This is for all professionals working with Invisible Girls: The Truth About
Sexual Abuse with their young female clients.
Two years after publishing Invisible Girls, and hundreds of emails as
well as feedback and requests from workshops, my clients, friends, professionals,
I have been asked to put together a guide to complement the psychological work
survivors are doing with Invisible Girls. What I share here are ideas
and ways girls themselves have told me the book works for them. Please consult
this guide and tweak it, bend it, embrace it, whatever works best for you.
I hear from a lot of girls that they are jumping into the book at various
points. If you can, advise your clients to start at the beginning. I wrote
the book in four sections so that it takes the reader on a journey, with a
distinct beginning, middle, and end. The Introduction, and Parts One and Two
pave a road to healing and safety. Part One is like putting on your life
preserver and Part Two proves you can get through the waters safely and survive.
By the time the reader reaches Part Three her life preserver is securely fastened
and she has the support to get through and navigate the muddy waters of her
Warn them in advance that the book may trigger them — that reading about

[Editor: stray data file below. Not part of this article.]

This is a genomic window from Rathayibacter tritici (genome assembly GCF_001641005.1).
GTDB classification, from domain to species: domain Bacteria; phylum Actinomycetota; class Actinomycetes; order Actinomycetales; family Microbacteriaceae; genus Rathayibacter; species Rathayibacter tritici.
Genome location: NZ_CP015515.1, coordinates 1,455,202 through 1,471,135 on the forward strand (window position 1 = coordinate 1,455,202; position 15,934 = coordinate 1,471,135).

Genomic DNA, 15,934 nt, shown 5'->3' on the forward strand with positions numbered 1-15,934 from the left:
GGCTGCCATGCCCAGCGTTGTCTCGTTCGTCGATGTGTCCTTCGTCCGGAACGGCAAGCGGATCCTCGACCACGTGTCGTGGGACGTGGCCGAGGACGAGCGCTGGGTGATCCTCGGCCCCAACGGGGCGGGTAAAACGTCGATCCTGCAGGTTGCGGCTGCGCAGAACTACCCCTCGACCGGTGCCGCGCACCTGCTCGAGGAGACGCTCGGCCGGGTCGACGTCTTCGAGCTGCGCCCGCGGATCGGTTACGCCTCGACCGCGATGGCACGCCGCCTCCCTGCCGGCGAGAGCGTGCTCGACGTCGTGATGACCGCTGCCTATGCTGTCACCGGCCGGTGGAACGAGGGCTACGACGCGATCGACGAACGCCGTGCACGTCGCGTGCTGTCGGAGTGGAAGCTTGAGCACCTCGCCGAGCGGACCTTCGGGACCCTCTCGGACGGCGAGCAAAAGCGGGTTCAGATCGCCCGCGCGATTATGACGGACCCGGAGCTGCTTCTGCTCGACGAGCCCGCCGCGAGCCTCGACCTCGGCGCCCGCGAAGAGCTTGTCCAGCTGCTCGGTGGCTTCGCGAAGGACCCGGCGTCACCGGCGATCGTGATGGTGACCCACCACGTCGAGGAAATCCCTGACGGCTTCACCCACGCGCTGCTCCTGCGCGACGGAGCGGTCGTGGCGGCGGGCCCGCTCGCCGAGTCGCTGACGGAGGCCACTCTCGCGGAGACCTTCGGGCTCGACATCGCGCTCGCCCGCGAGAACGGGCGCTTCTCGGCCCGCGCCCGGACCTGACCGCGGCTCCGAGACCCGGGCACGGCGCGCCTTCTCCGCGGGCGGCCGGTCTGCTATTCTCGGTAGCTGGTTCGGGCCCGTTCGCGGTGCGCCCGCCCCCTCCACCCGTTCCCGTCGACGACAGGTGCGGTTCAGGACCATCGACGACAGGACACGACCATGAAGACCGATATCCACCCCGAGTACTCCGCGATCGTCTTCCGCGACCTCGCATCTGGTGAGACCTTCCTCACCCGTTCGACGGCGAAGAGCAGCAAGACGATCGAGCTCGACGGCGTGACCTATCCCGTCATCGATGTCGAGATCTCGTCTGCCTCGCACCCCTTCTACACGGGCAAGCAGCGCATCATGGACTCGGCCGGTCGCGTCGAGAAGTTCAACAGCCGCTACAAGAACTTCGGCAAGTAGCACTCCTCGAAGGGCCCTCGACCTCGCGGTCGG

other abuse survivors may bring up lots of old material and feelings —
and that they should not try to rush their way through it.
You may suggest that your client read a chapter on a kind of abuse that she
did not experience so that she initially has some distance and can develop
empathy, which can help tighten up the fasteners on the preserver (building
defense mechanisms), as she sees that other girls have suffered and clearly
the abuse was not their fault.
By reading about other girls' experiences, the survivor can slowly begin to
realize that perhaps her abuse was not her fault. There will always be a girl
who feels she suffered more than any of the girls in the book (and perhaps
she has), and there will be girls who feel they have suffered much less
and therefore do not have the right to their feelings. I would encourage you
to point out that there are no measurements to pain. Any unwanted touch is
abuse. But again, beginning with empathy for another girl can often allow the
reader to slowly bring herself that same empathy.
Some other ideas for working through the book: